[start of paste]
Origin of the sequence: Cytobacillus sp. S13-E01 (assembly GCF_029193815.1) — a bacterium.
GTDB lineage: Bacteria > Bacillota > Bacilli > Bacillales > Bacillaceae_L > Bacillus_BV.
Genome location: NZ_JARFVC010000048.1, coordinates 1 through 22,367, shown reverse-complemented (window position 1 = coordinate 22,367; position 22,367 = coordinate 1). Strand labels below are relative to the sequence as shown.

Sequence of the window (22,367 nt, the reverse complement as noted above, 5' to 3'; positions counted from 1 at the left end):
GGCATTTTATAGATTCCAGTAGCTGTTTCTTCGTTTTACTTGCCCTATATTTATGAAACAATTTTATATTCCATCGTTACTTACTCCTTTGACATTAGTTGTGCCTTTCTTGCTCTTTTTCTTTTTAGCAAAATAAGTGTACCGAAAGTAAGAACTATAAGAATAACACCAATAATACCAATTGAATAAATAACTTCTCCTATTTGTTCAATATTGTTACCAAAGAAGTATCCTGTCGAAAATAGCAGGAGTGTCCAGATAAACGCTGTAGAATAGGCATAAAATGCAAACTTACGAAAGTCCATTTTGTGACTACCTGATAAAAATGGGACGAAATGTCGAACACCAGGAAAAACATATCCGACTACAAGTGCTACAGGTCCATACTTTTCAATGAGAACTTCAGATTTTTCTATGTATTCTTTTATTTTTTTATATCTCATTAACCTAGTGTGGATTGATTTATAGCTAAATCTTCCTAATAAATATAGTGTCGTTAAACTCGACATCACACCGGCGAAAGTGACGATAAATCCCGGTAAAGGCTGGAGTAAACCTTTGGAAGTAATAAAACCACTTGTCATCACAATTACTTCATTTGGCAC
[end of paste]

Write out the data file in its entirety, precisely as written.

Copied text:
Origin of the sequence: Cytobacillus sp. S13-E01 (assembly GCF_029193815.1) — a bacterium.
GTDB lineage: Bacteria > Bacillota > Bacilli > Bacillales > Bacillaceae_L > Bacillus_BV.
Genome location: NZ_JARFVC010000048.1, coordinates 1 through 22,367, shown reverse-complemented (window position 1 = coordinate 22,367; position 22,367 = coordinate 1). Strand labels below are relative to the sequence as shown.

Sequence of the window (22,367 nt, the reverse complement as noted above, 5' to 3'; positions counted from 1 at the left end):
GGCATTTTATAGATTCCAGTAGCTGTTTCTTCGTTTTACTTGCCCTATATTTATGAAACAATTTTATATTCCATCGTTACTTACTCCTTTGACATTAGTTGTGCCTTTCTTGCTCTTTTTCTTTTTAGCAAAATAAGTGTACCGAAAGTAAGAACTATAAGAATAACACCAATAATACCAATTGAATAAATAACTTCTCCTATTTGTTCAATATTGTTACCAAAGAAGTATCCTGTCGAAAATAGCAGGAGTGTCCAGATAAACGCTGTAGAATAGGCATAAAATGCAAACTTACGAAAGTCCATTTTGTGACTACCTGATAAAAATGGGACGAAATGTCGAACACCAGGAAAAACATATCCGACTACAAGTGCTACAGGTCCATACTTTTCAATGAGAACTTCAGATTTTTCTATGTATTCTTTTATTTTTTTATATCTCATTAACCTAGTGTGGATTGATTTATAGCTAAATCTTCCTAATAAATATAGTGTCGTTAAACTCGACATCACACCGGCGAAAGTGACGATAAATCCCGGTAAAGGCTGGAGTAAACCTTTGGAAGTAATAAAACCACTTGTCATCACAATTACTTCATTTGGCAC